A Pain in the Neck

Now Playing: No music today. Have to make sure my patient isn’t calling for me.

Tiger Woods says he has one. All of a sudden. After failing to make the cut last week in Charlotte and not being in the hunt at TPC Sawgrass, he quit on the seventh hole yesterday, saying he has been in pain since before his comeback at the Master’s.



I admired Tiger’s skill before the scandal, I still do when he displays it. But I’ve never been crazy about him.

Who knows what he’s really like, but he doesn’t appear like he ever has any fun. And he’s never seemed to really like golf. Or at least he finds a reason not to play whenever he can (particularly if the money ain’t big enough). Don’t mean to psychoanalyze the guy, but maybe being pushed so hard at an early age by his “sainted” father wasn’t so good for him in the long run.

He just always has kind of made the world crawl to his tune. Tournament directors had to beg and plead to get him to play, and then they never knew in time to really help ticket sales because Tiger always waited until the deadline to declare whether he was in or out. Until his “comeback,” he’s never been fan-friendly. (And by the way, is anyone but the sycophant golf writers who cover the PGA Tour fooled by this change?)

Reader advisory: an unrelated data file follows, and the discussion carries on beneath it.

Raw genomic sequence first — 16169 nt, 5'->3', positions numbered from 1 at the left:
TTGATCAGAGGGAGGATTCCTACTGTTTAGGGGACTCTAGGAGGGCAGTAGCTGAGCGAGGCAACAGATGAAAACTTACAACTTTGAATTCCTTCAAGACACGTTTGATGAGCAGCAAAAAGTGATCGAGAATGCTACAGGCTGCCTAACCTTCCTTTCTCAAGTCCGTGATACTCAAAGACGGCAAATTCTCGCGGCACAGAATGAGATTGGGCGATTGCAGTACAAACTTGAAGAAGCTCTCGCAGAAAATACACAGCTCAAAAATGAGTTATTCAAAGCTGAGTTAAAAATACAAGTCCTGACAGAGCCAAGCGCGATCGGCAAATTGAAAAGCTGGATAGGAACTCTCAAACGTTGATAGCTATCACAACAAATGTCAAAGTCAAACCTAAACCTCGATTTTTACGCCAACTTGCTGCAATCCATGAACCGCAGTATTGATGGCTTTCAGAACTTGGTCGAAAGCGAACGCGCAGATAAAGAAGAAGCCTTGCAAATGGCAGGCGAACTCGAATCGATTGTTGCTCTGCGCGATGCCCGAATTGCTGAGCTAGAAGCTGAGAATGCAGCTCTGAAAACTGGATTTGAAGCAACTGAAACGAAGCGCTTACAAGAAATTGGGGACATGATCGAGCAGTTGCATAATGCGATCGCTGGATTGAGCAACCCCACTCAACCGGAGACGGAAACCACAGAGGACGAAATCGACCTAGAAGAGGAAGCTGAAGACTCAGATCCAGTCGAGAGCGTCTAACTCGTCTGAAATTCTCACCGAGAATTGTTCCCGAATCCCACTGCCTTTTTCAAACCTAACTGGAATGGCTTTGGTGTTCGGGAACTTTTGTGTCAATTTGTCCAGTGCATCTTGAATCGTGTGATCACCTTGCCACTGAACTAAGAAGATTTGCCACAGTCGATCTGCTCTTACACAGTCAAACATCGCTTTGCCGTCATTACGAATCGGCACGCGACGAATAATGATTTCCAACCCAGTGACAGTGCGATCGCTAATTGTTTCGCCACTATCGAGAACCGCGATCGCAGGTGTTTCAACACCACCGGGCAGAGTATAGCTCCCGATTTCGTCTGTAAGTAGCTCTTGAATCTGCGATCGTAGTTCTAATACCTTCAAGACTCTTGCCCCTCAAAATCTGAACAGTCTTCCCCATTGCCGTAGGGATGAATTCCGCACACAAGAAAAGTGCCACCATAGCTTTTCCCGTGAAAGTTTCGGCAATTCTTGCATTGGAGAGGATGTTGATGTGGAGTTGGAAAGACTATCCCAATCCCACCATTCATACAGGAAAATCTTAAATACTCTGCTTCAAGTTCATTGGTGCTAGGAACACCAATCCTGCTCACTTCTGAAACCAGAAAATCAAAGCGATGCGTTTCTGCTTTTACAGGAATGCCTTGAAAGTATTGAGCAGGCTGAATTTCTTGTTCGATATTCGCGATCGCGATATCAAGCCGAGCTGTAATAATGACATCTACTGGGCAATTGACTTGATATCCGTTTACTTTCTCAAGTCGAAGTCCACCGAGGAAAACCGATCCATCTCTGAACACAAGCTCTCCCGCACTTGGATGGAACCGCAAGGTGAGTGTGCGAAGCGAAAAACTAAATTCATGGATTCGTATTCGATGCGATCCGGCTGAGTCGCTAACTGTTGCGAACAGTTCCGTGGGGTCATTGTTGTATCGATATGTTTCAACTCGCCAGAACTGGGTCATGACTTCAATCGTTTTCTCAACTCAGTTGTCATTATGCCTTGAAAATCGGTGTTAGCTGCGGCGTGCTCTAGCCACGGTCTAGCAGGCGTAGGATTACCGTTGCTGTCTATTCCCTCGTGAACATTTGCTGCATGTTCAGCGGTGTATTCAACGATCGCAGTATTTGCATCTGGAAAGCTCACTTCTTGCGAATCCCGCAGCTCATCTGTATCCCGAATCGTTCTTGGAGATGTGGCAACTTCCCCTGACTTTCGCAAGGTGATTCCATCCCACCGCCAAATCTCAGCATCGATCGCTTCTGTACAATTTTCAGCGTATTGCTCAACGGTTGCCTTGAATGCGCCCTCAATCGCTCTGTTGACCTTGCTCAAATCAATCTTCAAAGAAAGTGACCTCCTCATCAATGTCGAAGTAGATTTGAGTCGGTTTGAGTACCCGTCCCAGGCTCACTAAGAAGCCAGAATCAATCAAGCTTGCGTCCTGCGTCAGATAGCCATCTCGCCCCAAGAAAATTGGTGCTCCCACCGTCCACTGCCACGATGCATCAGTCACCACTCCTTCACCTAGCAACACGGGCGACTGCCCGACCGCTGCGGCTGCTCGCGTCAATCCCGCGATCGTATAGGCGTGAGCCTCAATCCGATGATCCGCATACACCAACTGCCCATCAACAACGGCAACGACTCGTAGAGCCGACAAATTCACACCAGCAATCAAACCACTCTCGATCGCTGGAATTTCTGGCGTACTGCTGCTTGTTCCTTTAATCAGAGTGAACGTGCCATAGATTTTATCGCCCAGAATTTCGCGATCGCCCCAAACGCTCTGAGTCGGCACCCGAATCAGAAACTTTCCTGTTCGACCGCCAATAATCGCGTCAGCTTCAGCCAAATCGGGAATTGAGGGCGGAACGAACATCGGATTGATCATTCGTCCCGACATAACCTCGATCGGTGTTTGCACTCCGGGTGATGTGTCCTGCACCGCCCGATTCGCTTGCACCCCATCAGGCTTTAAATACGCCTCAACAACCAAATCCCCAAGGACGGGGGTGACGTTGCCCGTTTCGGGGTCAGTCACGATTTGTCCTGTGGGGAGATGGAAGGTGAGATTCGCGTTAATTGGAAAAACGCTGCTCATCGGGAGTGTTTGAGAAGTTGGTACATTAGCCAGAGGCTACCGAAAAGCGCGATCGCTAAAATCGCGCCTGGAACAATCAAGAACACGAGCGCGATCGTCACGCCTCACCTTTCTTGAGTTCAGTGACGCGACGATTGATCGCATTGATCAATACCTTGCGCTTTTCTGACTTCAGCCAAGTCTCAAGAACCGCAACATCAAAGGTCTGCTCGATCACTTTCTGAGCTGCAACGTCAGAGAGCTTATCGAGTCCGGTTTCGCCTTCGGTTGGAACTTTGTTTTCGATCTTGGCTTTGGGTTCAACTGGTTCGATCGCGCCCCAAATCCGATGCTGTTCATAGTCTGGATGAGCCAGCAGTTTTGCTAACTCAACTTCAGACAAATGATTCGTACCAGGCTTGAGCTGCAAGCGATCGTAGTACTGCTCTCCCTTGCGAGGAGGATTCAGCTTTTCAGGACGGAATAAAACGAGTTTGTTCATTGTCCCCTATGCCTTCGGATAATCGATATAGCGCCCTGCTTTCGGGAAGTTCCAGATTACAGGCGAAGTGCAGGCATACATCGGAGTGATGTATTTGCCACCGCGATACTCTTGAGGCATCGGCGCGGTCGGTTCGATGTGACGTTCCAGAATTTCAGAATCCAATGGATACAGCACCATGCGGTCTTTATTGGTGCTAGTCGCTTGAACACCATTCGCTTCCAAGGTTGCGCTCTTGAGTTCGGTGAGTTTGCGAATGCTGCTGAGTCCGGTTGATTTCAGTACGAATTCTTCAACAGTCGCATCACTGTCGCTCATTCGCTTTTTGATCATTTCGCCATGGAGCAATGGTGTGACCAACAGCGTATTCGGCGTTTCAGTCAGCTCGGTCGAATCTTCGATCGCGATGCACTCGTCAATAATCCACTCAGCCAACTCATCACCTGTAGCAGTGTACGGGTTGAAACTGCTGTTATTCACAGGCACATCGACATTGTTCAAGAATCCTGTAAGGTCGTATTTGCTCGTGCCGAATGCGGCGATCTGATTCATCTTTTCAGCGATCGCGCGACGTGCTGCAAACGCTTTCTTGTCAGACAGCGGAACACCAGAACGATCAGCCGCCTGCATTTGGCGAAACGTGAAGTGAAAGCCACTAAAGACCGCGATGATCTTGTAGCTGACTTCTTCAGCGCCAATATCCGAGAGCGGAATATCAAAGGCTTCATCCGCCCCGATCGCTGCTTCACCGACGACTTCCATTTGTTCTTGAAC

Now he’s hurt. After weeks of denying it.

But you won’t read any skepticism from the golf-writing fraternity. Like Tour officials, they’re too convinced that Tiger is golf.

Well, look around guys. You kinda missed a pretty damn exciting final round at Quail Hollow, with 20-year-old Rory McIlroy shooting a 62 to win. Then yesterday, Tim Clark (a former N.C. State guy, no less) mounted a record comeback at The Players Championship to win his first event. Great finishes both, by interesting guys.  (And that’s not even counting Phil Mickelson’s emotional win at Augusta.) Why not a little more coverage of who did win instead of who didn’t?

All Tiger all the time is irritating enough when he’s winning. When he ain’t it just gives me a Pain in the Neck.

“A man’s moral conscience is the curse he had to accept from the gods in order to gain from them the right to dream.” _ William Faulkner



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2 responses to “A Pain in the Neck

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